CSAPs: Summit Schools’ third graders read on par with the state
Summit Daily News
Summit School District’s third graders scored on par with reading achievement statewide as well as district historical data, but there are a few spots that identify areas for improvement.
Seventy percent of district’s third graders who took the Colorado reading assessment this February scored proficient or advanced, compared to 73 percent statewide. That’s compared to 70 percent for both district and state last year.
“We’re very consistent,” interim superintendent Karen Strakbein said. “The good news is we haven’t dropped. But there’s still some problem areas to address.”
Rural schools made the biggest gains in the state, including in McClave, south of Kit Carson, where 68 percent scored proficient, up from 43 percent last year. In the metro area, Adams District 14 also had significant gains, with 56 percent of students scoring proficient, compared to 45 percent who did last year. But the picture is gloomier in the larger districts, like Greeley and Englewood, where student performance declined.
The test is held in February because of the Colorado Basic Literacy Act, which requires early intervention for students who are not on track. Intervention includes writing a plan that includes students, teachers and parents as well as monitoring and benchmarking using reading tests. Other state assessment results are released in the fall.
Breckenridge, Frisco and Summit Cove elementary schools saw percentages of student scoring proficient or advanced in the mid-70 percent range. Upper Blue Elementary topped all the local schools with 96 percent of its third graders scoring proficient or advanced. Dillon Valley and Silverthorne elementary schools lag behind, with 51 and 61 percent of students passing the test, respectively.
Compared to historical data, though, Dillon Valley and Silverthorne are generally improving their third-grade reading scores over the years. Dillon Valley saw 22 percent of its students scoring well on the test in 2008, 44 percent in 2010 and 51 percent this year. On the other hand, Summit Cove Elementary has seen data that’s more jumbled: 84 percent of students scoring proficient or advanced in 2008, 94 percent in 2010 and 75 percent this year. Frisco and Breckenridge elementary schools are seeing large movements through the years, as well, and the district hopes to find the root causes of the anomalies.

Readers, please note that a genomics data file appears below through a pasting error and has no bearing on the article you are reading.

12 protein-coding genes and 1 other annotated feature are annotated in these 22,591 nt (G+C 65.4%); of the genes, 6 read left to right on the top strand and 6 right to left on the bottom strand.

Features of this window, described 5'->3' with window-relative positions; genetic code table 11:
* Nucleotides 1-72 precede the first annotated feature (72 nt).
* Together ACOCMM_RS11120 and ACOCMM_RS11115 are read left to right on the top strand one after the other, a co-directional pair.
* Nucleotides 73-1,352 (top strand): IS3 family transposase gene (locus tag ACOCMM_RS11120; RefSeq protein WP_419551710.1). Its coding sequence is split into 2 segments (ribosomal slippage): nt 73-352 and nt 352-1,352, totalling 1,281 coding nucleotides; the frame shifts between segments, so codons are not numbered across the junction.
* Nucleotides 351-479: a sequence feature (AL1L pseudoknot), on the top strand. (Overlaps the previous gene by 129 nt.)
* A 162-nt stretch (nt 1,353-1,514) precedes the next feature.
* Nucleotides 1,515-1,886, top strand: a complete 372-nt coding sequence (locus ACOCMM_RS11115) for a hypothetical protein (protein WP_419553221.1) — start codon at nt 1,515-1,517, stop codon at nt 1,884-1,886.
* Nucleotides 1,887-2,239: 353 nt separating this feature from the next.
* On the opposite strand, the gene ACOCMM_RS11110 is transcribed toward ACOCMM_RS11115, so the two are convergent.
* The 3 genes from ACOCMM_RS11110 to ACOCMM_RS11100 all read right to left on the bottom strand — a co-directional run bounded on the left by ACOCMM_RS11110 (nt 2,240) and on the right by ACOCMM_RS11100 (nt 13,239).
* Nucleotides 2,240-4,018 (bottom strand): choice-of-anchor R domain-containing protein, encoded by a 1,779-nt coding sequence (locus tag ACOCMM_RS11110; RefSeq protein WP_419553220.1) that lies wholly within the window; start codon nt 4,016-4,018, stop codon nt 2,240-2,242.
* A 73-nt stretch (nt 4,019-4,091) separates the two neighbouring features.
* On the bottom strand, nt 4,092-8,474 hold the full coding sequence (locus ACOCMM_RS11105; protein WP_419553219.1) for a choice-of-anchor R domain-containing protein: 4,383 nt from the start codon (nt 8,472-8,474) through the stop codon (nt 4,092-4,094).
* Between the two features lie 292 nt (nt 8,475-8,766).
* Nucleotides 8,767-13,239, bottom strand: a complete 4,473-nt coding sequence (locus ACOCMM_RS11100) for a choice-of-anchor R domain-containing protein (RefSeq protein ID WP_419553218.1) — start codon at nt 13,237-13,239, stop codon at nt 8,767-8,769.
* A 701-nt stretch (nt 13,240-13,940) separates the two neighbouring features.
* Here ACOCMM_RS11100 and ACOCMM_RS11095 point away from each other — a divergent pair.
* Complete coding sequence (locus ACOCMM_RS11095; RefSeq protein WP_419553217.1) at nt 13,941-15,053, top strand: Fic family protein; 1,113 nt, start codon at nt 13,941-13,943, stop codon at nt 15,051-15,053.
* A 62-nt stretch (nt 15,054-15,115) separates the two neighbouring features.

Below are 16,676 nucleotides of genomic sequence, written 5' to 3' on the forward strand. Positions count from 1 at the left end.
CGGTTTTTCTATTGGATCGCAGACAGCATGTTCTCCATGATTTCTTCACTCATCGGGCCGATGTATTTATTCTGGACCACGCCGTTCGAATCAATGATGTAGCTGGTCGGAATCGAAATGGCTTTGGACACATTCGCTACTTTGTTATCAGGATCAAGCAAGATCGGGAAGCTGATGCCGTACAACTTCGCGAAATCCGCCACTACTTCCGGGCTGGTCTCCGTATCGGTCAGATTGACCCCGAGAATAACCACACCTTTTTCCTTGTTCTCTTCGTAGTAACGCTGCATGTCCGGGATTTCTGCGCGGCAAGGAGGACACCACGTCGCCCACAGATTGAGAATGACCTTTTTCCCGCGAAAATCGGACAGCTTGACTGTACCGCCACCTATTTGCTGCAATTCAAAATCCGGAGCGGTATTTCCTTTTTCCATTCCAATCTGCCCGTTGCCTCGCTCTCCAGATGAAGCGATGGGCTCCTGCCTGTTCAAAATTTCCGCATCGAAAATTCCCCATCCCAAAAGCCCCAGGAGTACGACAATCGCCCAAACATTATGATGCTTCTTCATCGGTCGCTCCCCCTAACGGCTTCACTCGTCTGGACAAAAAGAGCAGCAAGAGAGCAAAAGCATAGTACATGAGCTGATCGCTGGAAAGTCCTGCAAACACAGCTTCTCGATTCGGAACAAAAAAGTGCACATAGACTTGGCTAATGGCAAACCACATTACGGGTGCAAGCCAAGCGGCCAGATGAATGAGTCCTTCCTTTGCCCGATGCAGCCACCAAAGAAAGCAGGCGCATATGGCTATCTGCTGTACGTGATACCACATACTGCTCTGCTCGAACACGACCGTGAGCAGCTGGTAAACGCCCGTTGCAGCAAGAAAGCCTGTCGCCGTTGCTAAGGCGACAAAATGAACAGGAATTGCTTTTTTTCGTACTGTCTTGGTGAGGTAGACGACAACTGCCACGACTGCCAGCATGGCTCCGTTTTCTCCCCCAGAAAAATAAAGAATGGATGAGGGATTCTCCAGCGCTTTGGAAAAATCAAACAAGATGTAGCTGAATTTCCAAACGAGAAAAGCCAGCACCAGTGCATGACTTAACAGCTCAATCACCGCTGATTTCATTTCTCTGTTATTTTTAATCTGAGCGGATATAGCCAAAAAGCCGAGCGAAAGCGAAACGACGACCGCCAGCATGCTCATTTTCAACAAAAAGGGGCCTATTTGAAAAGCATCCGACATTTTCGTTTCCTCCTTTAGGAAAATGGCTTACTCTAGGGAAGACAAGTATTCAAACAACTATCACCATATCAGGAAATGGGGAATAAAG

Because the information wasn’t released until noon Tuesday, the information is still being digested by school officials.
“All of that digging-in is right where principals are right now,” Strakbein said. “They’ll look at every single child and where they ended up on this test, where they predicted they’d end up” – and the trends for each.
One very clear trend is that scores for Hispanic, special education and English Language Learner students are at the lower end of the spectrum. In 2011, 30 percent of Hispanic students scored proficient or advanced, compared to 83 percent of non-Hispanic students.
“If you think about it, it makes sense. If they’re not proficient, they don’t know what’s on the test,” director of assessment and instructional technology Bethany Massey said. “Lectura,” a Spanish reading test, is available, Massey added, but the district opts to test all its students in English because they’re automatically penalized in overall state achievement if Spanish-speaking students are pulled from the testing pool. Instead, district officials opt to use other assessment methods than the state reading test to address student performance and learning needs. It’s a judgment call, Massey said.
Another trend is that vocabulary performance lags behind other reading standards such as fiction/poetry and non-fiction. Targeted professional development is being implemented this summer to bring up that and the non-fiction averages, Massey said.
As teachers and principals work to identify root causes of successes and failures, they’ll look to colleagues across the district for help. For instance, Upper Blue Elementary principal Kerry Buhler is working with staff to not only identify how the school’s scores can improve, they’re also identifying successful practices that might be transferred to other schools. Different techniques will be included in school improvement plans in June, Massey said.
Massey and others are pulling the data apart to identify trends, find significance in how each score changes, see gaps in the subgroups, account for student population changes and more.
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